Marines assigned to the 15th Marine Expeditionary Unit attend a U.S. history class aboard the dock landing ship Rushmore on Dec. 28. They were using tuition assistance funds to enroll in courses offered by Central Texas College and Park University. The Marine Corps reopened tuition assistance Monday. (Cpl. Timothy R. Childers / Marine Corps)
The Marine Corps tuition assistance program is now accepting new enrollments, officials with the Corps’ Marine and Family Programs Division confirmed Friday.
The program quietly came back Monday, following the March 26 announcement that Congress had ordered the services to restore funding for the program.
When Navy Secretary Ray Mabus announced in a March 13 all-Navy message that the program would be stopped immediately due to budget cuts — the Army and Air Force quickly followed suit — the reaction was visceral. Disgruntled troops and family members began White House petitions and Facebook pages in protest, while legislators deplored the decision to end the program.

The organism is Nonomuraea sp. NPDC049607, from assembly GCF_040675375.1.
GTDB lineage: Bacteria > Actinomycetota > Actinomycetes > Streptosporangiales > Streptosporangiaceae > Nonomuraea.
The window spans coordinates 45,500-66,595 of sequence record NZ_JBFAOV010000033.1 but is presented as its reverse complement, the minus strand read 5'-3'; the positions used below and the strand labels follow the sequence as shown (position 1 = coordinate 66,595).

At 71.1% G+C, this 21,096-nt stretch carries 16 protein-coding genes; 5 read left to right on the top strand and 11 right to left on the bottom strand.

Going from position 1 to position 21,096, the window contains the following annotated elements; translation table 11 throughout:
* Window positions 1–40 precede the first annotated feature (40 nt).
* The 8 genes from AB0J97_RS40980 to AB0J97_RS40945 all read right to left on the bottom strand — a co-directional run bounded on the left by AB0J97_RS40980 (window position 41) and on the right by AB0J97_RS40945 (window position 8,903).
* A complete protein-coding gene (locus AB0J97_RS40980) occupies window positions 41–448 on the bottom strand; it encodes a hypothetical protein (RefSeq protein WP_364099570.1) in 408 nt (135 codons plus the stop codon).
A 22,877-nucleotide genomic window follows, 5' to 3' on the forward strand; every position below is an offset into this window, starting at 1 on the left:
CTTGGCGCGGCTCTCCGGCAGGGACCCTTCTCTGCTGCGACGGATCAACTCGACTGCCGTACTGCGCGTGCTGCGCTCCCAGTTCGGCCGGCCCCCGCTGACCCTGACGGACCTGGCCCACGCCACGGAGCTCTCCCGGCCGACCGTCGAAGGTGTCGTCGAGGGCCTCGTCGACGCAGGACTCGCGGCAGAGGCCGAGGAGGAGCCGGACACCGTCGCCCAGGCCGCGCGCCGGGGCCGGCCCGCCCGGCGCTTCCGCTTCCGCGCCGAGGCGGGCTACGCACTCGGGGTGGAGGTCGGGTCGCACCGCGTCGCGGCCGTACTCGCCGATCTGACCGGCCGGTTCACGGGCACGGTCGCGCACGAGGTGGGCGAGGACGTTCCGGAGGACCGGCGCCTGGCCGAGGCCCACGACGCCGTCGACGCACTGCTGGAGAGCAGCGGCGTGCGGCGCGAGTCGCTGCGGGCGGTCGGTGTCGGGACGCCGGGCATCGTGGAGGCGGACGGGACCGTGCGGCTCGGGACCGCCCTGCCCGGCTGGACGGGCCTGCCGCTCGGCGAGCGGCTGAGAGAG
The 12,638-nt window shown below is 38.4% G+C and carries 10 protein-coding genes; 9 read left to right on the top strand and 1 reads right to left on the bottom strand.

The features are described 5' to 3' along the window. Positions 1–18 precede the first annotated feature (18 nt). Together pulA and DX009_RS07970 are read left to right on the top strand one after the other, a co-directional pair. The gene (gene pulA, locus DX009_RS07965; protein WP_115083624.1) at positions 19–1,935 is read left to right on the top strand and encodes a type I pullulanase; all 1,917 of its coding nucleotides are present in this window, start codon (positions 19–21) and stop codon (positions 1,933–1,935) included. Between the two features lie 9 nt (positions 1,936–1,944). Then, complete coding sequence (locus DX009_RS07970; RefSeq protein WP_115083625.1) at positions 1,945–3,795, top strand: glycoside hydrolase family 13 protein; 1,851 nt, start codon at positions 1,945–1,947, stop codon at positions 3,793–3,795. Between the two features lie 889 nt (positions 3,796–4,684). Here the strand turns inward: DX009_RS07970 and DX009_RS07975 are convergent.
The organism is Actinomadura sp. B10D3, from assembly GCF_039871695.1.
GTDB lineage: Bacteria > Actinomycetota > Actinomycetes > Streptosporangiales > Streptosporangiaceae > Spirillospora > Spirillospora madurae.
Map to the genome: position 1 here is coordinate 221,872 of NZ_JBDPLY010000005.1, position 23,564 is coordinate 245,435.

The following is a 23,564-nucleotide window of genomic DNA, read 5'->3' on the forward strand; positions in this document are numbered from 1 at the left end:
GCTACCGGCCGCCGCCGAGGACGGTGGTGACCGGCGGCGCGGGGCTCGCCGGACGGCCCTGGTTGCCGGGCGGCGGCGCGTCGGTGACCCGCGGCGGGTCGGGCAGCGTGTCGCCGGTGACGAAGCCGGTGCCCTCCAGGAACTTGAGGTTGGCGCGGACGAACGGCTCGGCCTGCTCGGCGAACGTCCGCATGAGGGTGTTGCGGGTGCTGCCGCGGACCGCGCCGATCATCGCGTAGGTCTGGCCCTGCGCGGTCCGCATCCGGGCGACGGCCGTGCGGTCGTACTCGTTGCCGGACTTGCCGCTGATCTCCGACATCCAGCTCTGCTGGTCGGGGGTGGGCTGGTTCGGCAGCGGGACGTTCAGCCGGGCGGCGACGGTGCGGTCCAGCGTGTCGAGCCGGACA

An amendment to the continuing resolution in Congress, which funded the government through the end of fiscal year 2013, restored funding for TA across the services, and President Obama signed the measure into law March 26.
The Army and Air Force brought their TA programs back online this week, but Marine Corps officials have been slow to announce the reopening of their own program.
According to Shawn Conlon, branch head of personal and professional development within the Marine and Family Programs Division, Marines must complete TA authorization for each class before enrolling, a system that was in place prior to the TA suspension.
“Cpl. ‘Jones’ gets a voucher that can be provided to the University of X that the Marine Corps will pay for History 101,” Conlon said via email. “He then enrolls in the class and the Marine Corps pays University of X for his class.”
According to Conlon, there were 18,981 Marines taking advantage of TA as of March 22, just before the program was temporarily halted.
The restored funding, some $19 million plus the $28 million already spent or obligated, will cover the program only to the end of this fiscal year. The future of TA beyond that remains unclear.